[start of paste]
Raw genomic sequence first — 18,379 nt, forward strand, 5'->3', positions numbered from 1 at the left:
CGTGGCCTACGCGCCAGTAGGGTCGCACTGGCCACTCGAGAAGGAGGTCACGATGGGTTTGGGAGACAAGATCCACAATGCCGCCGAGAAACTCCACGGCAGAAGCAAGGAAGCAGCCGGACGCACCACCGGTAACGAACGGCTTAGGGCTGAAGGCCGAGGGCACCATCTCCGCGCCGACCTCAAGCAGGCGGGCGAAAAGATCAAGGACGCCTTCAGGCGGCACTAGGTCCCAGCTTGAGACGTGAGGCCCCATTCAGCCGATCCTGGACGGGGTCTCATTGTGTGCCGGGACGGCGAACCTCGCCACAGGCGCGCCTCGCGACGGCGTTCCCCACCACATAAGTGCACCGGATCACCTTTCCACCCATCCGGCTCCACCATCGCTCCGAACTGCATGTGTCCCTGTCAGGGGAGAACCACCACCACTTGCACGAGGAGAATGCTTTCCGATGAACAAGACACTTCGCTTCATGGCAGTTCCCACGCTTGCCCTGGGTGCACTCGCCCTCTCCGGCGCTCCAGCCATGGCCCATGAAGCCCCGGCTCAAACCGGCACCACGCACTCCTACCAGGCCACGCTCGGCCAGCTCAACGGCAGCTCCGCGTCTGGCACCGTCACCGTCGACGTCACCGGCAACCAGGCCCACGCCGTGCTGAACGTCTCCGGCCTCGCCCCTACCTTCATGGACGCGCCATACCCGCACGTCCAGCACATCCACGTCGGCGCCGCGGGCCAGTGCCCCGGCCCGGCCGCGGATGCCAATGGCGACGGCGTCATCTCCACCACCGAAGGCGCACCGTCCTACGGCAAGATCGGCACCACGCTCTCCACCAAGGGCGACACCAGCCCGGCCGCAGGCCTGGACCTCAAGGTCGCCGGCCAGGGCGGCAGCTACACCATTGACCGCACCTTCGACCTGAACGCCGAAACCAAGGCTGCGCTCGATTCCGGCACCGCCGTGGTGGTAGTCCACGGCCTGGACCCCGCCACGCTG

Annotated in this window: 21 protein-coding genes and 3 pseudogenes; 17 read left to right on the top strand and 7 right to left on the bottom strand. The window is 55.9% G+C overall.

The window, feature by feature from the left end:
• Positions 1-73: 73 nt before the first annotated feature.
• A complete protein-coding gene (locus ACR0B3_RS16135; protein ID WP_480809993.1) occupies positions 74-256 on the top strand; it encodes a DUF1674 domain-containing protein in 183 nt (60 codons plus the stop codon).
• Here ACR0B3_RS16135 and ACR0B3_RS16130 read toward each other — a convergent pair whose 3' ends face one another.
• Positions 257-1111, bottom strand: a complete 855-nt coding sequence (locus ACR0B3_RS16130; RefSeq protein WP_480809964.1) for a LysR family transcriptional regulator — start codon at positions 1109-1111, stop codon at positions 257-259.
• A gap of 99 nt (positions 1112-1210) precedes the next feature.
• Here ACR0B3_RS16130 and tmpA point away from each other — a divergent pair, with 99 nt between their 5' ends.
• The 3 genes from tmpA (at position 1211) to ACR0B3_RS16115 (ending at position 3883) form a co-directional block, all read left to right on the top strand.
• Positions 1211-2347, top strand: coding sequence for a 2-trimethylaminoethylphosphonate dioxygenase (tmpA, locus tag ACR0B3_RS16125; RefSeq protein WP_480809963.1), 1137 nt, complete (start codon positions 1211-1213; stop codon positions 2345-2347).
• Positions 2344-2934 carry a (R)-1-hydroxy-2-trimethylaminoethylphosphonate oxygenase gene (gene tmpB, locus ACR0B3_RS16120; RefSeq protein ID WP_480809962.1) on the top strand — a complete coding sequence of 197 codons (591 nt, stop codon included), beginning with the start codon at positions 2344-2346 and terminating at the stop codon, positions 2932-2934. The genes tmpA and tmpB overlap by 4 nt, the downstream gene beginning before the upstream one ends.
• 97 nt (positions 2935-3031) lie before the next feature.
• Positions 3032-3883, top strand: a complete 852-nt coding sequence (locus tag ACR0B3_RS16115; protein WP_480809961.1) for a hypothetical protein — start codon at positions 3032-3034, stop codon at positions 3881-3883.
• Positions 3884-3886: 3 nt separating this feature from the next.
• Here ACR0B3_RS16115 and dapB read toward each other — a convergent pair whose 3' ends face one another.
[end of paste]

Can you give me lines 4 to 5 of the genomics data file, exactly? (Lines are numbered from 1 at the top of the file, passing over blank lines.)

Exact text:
The window, feature by feature from the left end:
• Positions 1-73: 73 nt before the first annotated feature.